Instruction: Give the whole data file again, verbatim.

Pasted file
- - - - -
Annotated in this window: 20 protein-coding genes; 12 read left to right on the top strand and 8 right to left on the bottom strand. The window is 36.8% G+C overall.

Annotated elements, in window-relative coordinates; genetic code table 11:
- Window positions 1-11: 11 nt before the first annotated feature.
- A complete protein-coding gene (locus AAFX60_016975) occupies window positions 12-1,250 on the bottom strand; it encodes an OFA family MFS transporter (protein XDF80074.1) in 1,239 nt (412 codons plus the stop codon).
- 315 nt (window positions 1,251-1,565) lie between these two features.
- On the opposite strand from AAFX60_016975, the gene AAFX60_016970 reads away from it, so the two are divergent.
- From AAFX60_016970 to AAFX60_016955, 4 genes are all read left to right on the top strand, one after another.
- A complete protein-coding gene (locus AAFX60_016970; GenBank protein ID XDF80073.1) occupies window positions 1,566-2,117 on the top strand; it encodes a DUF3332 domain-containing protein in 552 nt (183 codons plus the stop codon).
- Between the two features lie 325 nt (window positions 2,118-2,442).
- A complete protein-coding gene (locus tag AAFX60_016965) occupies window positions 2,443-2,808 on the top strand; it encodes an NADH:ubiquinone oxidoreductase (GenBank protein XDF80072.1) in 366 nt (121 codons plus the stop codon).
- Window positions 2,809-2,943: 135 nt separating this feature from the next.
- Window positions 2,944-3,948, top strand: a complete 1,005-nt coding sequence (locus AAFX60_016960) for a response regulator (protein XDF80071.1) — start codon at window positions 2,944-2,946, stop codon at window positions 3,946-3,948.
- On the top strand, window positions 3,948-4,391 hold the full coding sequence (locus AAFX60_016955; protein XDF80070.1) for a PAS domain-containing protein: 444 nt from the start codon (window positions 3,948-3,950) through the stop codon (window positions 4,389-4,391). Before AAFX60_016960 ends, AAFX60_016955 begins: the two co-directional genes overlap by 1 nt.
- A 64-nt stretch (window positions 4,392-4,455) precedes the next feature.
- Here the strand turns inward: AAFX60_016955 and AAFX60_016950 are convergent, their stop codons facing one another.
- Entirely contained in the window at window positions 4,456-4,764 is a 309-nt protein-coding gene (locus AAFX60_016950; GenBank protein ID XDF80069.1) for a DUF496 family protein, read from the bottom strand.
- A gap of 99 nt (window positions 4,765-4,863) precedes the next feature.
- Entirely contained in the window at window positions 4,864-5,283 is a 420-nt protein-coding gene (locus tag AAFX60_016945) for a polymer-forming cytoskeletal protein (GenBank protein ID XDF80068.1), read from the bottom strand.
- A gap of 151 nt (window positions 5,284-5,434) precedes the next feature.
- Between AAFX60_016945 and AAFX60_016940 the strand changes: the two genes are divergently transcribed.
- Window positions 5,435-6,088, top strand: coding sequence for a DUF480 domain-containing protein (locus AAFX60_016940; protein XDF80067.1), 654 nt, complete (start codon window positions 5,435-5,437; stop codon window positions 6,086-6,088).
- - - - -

Annotated in this window: 20 protein-coding genes; 12 read left to right on the top strand and 8 right to left on the bottom strand. The window is 36.8% G+C overall.

Annotated elements, in window-relative coordinates; genetic code table 11:
- Window positions 1-11: 11 nt before the first annotated feature.
- A complete protein-coding gene (locus AAFX60_016975) occupies window positions 12-1,250 on the bottom strand; it encodes an OFA family MFS transporter (protein XDF80074.1) in 1,239 nt (412 codons plus the stop codon).
- 315 nt (window positions 1,251-1,565) lie between these two features.
- On the opposite strand from AAFX60_016975, the gene AAFX60_016970 reads away from it, so the two are divergent.
- From AAFX60_016970 to AAFX60_016955, 4 genes are all read left to right on the top strand, one after another.
- A complete protein-coding gene (locus AAFX60_016970; GenBank protein ID XDF80073.1) occupies window positions 1,566-2,117 on the top strand; it encodes a DUF3332 domain-containing protein in 552 nt (183 codons plus the stop codon).
- Between the two features lie 325 nt (window positions 2,118-2,442).
- A complete protein-coding gene (locus tag AAFX60_016965) occupies window positions 2,443-2,808 on the top strand; it encodes an NADH:ubiquinone oxidoreductase (GenBank protein XDF80072.1) in 366 nt (121 codons plus the stop codon).
- Window positions 2,809-2,943: 135 nt separating this feature from the next.
- Window positions 2,944-3,948, top strand: a complete 1,005-nt coding sequence (locus AAFX60_016960) for a response regulator (protein XDF80071.1) — start codon at window positions 2,944-2,946, stop codon at window positions 3,946-3,948.
- On the top strand, window positions 3,948-4,391 hold the full coding sequence (locus AAFX60_016955; protein XDF80070.1) for a PAS domain-containing protein: 444 nt from the start codon (window positions 3,948-3,950) through the stop codon (window positions 4,389-4,391). Before AAFX60_016960 ends, AAFX60_016955 begins: the two co-directional genes overlap by 1 nt.
- A 64-nt stretch (window positions 4,392-4,455) precedes the next feature.
- Here the strand turns inward: AAFX60_016955 and AAFX60_016950 are convergent, their stop codons facing one another.
- Entirely contained in the window at window positions 4,456-4,764 is a 309-nt protein-coding gene (locus AAFX60_016950; GenBank protein ID XDF80069.1) for a DUF496 family protein, read from the bottom strand.
- A gap of 99 nt (window positions 4,765-4,863) precedes the next feature.
- Entirely contained in the window at window positions 4,864-5,283 is a 420-nt protein-coding gene (locus tag AAFX60_016945) for a polymer-forming cytoskeletal protein (GenBank protein ID XDF80068.1), read from the bottom strand.
- A gap of 151 nt (window positions 5,284-5,434) precedes the next feature.
- Between AAFX60_016945 and AAFX60_016940 the strand changes: the two genes are divergently transcribed.
- Window positions 5,435-6,088, top strand: coding sequence for a DUF480 domain-containing protein (locus AAFX60_016940; protein XDF80067.1), 654 nt, complete (start codon window positions 5,435-5,437; stop codon window positions 6,086-6,088).